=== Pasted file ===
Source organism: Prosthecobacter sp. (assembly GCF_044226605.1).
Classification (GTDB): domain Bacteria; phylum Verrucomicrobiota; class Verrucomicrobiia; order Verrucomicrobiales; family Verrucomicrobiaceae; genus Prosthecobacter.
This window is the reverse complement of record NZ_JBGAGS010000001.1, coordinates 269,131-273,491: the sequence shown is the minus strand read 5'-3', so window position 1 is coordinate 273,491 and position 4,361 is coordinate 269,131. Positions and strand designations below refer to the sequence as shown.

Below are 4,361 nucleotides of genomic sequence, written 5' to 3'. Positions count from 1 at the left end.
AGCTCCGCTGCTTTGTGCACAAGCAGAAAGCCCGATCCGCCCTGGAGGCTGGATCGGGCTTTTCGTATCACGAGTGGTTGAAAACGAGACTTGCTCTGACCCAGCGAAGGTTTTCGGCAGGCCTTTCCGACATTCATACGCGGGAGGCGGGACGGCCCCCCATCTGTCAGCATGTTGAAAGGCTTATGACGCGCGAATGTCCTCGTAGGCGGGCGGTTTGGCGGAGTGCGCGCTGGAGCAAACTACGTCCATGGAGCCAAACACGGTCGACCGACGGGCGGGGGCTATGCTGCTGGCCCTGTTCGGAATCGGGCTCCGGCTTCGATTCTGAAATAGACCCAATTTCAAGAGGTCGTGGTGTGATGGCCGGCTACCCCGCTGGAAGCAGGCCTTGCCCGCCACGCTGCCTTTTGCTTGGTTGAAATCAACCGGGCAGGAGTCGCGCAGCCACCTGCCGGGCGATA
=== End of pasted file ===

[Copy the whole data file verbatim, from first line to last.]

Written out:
Source organism: Prosthecobacter sp. (assembly GCF_044226605.1).
Classification (GTDB): domain Bacteria; phylum Verrucomicrobiota; class Verrucomicrobiia; order Verrucomicrobiales; family Verrucomicrobiaceae; genus Prosthecobacter.
This window is the reverse complement of record NZ_JBGAGS010000001.1, coordinates 269,131-273,491: the sequence shown is the minus strand read 5'-3', so window position 1 is coordinate 273,491 and position 4,361 is coordinate 269,131. Positions and strand designations below refer to the sequence as shown.

Below are 4,361 nucleotides of genomic sequence, written 5' to 3'. Positions count from 1 at the left end.
AGCTCCGCTGCTTTGTGCACAAGCAGAAAGCCCGATCCGCCCTGGAGGCTGGATCGGGCTTTTCGTATCACGAGTGGTTGAAAACGAGACTTGCTCTGACCCAGCGAAGGTTTTCGGCAGGCCTTTCCGACATTCATACGCGGGAGGCGGGACGGCCCCCCATCTGTCAGCATGTTGAAAGGCTTATGACGCGCGAATGTCCTCGTAGGCGGGCGGTTTGGCGGAGTGCGCGCTGGAGCAAACTACGTCCATGGAGCCAAACACGGTCGACCGACGGGCGGGGGCTATGCTGCTGGCCCTGTTCGGAATCGGGCTCCGGCTTCGATTCTGAAATAGACCCAATTTCAAGAGGTCGTGGTGTGATGGCCGGCTACCCCGCTGGAAGCAGGCCTTGCCCGCCACGCTGCCTTTTGCTTGGTTGAAATCAACCGGGCAGGAGTCGCGCAGCCACCTGCCGGGCGATA